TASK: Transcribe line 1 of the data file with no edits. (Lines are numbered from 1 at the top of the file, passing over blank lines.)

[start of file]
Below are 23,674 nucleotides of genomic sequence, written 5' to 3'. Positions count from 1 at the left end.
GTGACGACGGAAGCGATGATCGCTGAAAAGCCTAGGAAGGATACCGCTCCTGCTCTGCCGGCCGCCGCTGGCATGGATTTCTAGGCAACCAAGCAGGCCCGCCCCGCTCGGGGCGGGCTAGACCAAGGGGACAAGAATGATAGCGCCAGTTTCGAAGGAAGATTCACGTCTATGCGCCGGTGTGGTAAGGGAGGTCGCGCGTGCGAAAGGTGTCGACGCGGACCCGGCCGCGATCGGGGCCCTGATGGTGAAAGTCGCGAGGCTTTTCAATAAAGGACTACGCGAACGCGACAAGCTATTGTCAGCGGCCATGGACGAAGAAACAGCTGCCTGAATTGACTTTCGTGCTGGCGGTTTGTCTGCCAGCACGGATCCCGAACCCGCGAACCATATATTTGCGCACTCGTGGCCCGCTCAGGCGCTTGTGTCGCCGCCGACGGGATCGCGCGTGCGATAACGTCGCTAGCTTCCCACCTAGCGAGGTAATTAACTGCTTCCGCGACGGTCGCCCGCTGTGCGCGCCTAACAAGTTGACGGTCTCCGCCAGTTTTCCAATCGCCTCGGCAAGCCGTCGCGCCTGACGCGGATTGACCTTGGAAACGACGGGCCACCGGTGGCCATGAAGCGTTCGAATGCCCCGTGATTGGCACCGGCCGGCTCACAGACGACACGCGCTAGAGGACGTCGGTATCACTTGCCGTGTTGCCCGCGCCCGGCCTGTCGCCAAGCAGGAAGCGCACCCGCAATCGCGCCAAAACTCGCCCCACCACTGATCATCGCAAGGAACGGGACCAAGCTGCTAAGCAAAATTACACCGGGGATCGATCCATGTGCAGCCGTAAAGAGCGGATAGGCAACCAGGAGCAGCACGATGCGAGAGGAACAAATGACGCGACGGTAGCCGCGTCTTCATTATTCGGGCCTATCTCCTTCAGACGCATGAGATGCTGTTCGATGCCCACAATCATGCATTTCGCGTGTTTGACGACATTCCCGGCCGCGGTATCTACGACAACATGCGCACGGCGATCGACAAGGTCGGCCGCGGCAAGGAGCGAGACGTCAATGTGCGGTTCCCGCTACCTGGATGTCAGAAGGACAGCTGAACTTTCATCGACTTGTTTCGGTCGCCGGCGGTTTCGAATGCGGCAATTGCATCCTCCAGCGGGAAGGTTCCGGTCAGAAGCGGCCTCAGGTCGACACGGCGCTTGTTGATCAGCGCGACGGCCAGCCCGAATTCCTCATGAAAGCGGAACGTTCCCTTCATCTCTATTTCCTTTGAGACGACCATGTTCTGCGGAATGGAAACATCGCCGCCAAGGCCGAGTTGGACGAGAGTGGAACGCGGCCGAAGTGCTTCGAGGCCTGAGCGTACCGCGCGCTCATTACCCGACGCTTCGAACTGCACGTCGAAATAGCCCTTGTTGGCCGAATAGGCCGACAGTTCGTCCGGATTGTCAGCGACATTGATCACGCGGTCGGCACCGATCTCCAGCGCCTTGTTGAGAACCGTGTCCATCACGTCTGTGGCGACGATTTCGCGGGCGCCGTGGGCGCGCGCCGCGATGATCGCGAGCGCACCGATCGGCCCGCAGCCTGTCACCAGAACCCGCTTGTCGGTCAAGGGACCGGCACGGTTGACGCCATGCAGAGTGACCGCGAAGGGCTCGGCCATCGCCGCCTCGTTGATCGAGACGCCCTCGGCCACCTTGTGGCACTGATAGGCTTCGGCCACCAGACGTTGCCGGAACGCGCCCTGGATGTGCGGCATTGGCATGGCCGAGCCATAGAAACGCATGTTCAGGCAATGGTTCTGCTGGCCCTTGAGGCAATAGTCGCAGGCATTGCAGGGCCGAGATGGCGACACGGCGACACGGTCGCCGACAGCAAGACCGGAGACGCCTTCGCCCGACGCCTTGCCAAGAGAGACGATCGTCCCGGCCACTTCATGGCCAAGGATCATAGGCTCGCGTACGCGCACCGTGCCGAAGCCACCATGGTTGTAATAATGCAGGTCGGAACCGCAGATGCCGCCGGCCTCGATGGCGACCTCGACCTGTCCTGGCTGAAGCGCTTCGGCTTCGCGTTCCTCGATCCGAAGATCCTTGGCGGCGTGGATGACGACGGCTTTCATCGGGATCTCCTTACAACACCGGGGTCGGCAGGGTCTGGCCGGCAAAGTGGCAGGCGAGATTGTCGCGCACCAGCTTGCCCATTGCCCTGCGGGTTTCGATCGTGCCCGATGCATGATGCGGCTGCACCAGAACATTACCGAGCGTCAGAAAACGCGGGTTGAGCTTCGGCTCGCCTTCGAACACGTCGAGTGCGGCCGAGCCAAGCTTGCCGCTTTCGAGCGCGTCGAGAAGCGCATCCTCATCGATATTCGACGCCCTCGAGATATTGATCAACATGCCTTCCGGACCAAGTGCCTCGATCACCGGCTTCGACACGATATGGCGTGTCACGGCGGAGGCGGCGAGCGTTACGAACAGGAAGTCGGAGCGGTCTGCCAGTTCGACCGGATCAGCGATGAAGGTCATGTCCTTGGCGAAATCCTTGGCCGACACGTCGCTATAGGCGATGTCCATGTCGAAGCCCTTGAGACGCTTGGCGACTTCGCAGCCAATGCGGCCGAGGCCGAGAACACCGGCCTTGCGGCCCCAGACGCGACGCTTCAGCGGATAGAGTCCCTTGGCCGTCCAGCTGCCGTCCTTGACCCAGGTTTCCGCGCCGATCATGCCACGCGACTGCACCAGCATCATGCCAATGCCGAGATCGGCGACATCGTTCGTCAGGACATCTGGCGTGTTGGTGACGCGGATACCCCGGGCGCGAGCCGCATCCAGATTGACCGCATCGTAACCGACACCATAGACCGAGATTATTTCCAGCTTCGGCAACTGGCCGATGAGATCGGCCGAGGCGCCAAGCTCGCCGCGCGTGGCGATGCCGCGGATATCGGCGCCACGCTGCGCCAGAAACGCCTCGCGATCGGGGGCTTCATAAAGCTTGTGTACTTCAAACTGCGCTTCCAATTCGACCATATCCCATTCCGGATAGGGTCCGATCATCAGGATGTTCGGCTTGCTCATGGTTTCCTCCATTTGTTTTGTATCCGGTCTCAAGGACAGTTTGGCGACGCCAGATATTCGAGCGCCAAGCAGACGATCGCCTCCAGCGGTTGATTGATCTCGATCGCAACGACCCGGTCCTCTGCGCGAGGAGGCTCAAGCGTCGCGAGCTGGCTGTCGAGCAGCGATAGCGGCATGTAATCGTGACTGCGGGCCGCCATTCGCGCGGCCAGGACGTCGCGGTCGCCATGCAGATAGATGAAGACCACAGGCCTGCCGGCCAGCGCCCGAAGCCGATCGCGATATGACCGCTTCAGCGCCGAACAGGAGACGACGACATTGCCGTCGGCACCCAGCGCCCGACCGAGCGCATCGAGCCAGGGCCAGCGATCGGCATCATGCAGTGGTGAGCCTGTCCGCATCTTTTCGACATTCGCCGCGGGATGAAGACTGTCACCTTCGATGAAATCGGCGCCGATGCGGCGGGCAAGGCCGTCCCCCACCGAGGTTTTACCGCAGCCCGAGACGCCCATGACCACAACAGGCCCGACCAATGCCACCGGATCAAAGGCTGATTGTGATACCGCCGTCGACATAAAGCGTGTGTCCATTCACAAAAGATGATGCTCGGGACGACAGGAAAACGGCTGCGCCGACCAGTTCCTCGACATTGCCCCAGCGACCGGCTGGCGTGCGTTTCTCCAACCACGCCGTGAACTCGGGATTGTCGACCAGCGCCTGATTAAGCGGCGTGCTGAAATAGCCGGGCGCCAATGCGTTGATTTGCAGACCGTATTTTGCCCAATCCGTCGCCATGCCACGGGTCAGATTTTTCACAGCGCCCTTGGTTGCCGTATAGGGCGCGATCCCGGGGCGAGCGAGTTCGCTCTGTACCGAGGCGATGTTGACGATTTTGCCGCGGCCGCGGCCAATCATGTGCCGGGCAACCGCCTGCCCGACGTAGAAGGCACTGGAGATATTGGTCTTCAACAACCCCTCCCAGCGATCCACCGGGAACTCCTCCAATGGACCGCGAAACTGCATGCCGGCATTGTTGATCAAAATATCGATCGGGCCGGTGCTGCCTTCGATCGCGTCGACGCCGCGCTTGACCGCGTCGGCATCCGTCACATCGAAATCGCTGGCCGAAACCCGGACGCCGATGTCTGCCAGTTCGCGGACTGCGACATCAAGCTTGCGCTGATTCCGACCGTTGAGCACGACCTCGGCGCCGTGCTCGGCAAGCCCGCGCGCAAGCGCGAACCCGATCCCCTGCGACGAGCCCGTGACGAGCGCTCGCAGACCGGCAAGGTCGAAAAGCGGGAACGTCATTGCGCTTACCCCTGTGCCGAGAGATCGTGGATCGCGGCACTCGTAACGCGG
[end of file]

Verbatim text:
Below are 23,674 nucleotides of genomic sequence, written 5' to 3'. Positions count from 1 at the left end.